A Tasting of BA’s Club World Wines

The Bay at Night. A gratuitous photo, not particularly related to the content of the article, but a testament to the quality of my wife's photographic skills.

The Bay at Night. A gratuitous photo, not particularly related to the content of the article, but a testament to the quality of my wife’s photographic skills.

There are two ways to afford to travel in Club Class on a long haul flight. One is to get a proper job (and by this I mean one not in the wine trade) and pay the full price, the other is to marry someone who works for an airline. On a recent trip to California I was afforded the luxury of just such an upgrade on a BA flight (so you see which of the options I chose). This was worth it both for the bed it provided, which can only be described as a magnificent, jet lag eliminating, luxury, and the quality of the wines offered. On a similar scale, the wine would rate as more of a very welcome treat, but it was perfectly suited to relieving the monotony of long-haul flight, and a welcome change from the pleasant, but uninspiring Cotes de Gascogne Colombard I usually encounter on aircraft

I didn’t set out with the intention of trying to assess any difference that altitude has on the wines, but they don’t mess around on BA, and Taittinger Brut Reserve NV was served as soon as we had sat down, and the whole way through the climb, so a sort of impromptu comparison took place. This Champagne is a long-time favourite of mine, creamy but not too much so, toasty but not overdone, with Chardonnay elegance shining through; excellent, and perfectly balanced, at sea level, even better at 18,000 feet, and downright superb at 36,000 (or was that the second refill talking)?

I tasted (that is tasted properly, before drinking with lunch) all 4 wines on the list. All were well selected, with a well-deserved place on the list.

Ravioli and Sancerre

Ravioli and Sancerre

Sancerre 2013, Château de Thauvenay was a high fruit version, with pineapple and ripe acidity no grassiness in evidence.

Clos Pegase Carneros Chardonnay 2012 was beautifully peachy, with a rich, creamy butterscotch palate and sherbet acidity, but definitely moderate by Californian standards, and a good food pairing with a duo of salmons.

Flor de Campo Pinot Noir 2012, Central Coast, California, is in fact from the south of the state, near Los Angeles, but cooled by that Pacific fog which pervades the coast, and creates cool climate conditions. This showed an expected attractive ripe red fruit, a hint of spice, chocolate oak, but not overdone, and great balance, restraint even.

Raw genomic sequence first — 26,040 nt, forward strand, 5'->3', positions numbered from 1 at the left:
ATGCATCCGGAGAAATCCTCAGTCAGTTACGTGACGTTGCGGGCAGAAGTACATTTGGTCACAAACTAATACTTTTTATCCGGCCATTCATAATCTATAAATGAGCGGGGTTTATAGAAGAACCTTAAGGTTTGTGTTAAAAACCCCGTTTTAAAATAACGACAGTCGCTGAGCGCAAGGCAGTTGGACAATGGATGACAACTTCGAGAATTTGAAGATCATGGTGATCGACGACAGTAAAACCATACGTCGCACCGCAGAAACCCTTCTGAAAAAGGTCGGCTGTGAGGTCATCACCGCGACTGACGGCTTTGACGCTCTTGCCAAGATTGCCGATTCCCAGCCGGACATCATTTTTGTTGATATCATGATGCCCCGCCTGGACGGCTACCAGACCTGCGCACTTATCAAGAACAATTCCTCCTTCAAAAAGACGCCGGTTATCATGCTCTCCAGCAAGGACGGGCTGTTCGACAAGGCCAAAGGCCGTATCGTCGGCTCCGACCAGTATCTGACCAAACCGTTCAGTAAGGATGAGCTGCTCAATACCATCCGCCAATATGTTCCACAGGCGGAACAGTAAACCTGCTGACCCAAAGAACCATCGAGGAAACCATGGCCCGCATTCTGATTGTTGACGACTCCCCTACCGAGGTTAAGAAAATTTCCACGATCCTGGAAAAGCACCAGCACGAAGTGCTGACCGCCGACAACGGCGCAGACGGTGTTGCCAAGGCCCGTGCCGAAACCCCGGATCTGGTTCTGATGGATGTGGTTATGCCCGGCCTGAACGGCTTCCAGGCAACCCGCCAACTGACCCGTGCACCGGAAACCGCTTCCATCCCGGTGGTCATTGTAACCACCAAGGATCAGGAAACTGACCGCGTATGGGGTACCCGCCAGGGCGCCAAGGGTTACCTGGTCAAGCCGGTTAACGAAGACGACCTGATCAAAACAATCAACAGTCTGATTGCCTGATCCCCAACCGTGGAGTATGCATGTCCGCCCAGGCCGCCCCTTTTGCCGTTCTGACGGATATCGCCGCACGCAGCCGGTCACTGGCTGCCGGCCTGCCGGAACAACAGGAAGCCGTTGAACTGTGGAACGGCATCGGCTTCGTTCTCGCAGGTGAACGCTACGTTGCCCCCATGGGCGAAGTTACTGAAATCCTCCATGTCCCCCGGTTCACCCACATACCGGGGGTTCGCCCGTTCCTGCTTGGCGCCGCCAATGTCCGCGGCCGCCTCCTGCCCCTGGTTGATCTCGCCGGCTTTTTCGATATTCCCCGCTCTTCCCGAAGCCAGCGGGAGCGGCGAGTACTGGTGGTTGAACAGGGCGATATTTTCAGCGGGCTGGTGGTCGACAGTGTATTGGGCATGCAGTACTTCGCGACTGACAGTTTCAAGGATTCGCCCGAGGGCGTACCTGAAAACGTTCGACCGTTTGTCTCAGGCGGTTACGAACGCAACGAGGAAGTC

Steak and Medoc

Steak and Medoc

Château des Cabans 2011, Cru Bourgeois Médoc was poised, with ripe berry fruits and a hint of violets, earthy, mid-weight, and with spicy oak. Although Cabernet dominant, it showed quite fluffy tannins, which went very well with my steak.

A memorable flight, lovely wines, great company, good food (it’s not every day you get to say that about airline food), and a start to a California experience that culminated in a visit to Ridge, described elsewhere. All you have to decide is which route to take to Club Class. A difficult decision; both options have attributes in common, of which troublesome but rewarding might be the best summary.

Visit to Ridge with the legendary Paul Draper


The panorama from Ridge, with the famous mist in the background

A visit to California to stay with friends in Santa Clara, just south of San Francisco, started with the principle that this was a wine drinking, not wine tasting trip. No vineyard visits, just barbecues, some sightseeing, and a bit of healthy imbibing. So of course, when we realised that our friends lived about 20 minutes away from Ridge Vineyards, we called and made an appointment straight away. For my sins, I worked for Steven Spurrier in the early 80s while his wine ‘empire’ was still extant in Paris, so from this, and subsequent study, I was quite familiar with the quality of Paul Draper’s wines, and the effect that the 1976 ‘Judgement of Paris’ tasting had on Ridge and the other ‘kids from the sticks’ (as Bo Barrett of Chateau Montelena put it at the time), although I am not quite old enough to have been there for the tasting. I could hardly miss the opportunity just on a principle.

This is why they call it 'Ridge'!

This is why they call it ‘Ridge’!

The following day, on a beautiful sunny September afternoon, the 4th in fact, we travelled the Montebello Road to the winery. The various parts of the Monte Bello vineyard are at elevations varying from 1300 to 2700 feet, and you really see why they call them the Santa Cruz Mountains as you travel upwards; the road is a succession of hairpin bends, as you would expect in a mountain, not so much in a vineyard.

PD & GW4